Mice don't actually scare elephants, but there is one tiny animal that the pachyderms definitely steer clear of: bees. It's a fear conservationists have begun to harness to keep elephants out of crops in Africa—a point of conflict that leaves hundreds of humans and elephants dead every year.

The Elephants and Bees Project, run by the nonprofit Save the Elephants, seeks to keep elephants from trampling and eating crops by building bee fences: wire fences strung with hives. The experimental project first began in Kenya in 2008 and has since expanded to six African countries. According to an upcoming paper in Conservation Biology, the buzzing fences have kept out 80 percent of the elephants that have approached them. These special barriers also provide locals with revenue from honey, says project leader Lucy King.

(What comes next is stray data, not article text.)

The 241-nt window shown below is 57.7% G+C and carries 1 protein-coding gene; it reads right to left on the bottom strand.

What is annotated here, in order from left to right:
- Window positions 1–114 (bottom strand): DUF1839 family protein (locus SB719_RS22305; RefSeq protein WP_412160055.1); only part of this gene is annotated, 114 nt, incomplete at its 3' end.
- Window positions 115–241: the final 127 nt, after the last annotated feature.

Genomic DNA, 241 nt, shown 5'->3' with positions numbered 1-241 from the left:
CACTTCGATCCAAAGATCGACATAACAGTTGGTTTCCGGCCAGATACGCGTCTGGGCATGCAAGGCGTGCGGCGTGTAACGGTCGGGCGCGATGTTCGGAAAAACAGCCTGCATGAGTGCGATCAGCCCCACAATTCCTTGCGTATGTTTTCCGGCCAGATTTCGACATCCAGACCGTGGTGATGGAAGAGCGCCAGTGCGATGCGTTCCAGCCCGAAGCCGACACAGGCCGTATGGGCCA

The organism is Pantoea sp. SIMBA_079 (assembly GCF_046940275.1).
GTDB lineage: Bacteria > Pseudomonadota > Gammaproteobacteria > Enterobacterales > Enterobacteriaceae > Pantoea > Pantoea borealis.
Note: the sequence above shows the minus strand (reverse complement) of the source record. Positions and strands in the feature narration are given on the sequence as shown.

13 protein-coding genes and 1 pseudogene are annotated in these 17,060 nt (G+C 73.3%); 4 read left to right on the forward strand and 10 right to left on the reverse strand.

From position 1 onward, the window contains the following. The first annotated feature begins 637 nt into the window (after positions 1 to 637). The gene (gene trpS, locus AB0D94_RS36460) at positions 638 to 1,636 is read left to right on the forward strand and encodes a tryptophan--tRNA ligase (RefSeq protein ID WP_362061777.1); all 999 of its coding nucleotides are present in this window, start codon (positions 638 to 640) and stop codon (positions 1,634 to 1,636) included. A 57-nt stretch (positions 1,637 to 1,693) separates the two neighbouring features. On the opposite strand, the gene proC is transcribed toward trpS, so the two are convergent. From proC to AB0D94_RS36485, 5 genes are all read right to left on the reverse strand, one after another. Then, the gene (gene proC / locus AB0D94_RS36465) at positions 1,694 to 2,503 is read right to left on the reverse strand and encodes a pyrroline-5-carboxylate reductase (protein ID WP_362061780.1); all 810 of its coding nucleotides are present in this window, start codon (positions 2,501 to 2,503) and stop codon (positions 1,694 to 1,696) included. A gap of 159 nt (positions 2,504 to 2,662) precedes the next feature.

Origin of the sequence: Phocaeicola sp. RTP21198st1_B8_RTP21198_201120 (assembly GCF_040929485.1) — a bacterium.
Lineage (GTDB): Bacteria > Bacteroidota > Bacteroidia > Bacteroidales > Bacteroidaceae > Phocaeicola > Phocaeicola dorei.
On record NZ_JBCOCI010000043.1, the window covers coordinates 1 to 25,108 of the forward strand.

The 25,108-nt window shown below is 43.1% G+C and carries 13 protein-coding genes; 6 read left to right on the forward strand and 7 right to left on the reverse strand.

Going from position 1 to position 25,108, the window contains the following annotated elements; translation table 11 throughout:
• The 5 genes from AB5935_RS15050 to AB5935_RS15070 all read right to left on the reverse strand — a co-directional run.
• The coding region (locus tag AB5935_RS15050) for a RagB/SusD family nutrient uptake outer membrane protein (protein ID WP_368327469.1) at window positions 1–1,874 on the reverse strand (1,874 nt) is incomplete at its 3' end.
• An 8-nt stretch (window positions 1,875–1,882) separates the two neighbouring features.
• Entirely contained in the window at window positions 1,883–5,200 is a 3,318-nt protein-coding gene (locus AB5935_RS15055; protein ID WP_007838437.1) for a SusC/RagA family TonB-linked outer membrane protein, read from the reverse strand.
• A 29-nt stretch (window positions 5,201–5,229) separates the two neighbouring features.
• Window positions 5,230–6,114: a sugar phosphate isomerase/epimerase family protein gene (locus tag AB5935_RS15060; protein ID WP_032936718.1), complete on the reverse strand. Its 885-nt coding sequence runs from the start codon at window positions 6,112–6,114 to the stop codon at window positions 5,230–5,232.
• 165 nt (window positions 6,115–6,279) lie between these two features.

Air Shepherd, a program of the Charles A. and Anne Morrow Lindbergh Foundation, is simulating the threat of bee stings to minimize conflict. Last summer researchers brought drones to Malawi to search for poachers—and found that the noise of the quadcopters could spook elephants. “They sound like bees,” explains Otto Werdmuller Von Elgg, the program's head of drone operations. In addition to its antipoaching efforts, Air Shepherd now also spends nearly every night flying the buzzing quadcopters along crop fences and around Liwonde National Park as an elephant deterrent. Drones are not yet legal in every African country, but Von Elgg thinks the idea will eventually fly in more locations. “One drone is enough to move a herd of 100 elephants,” he says.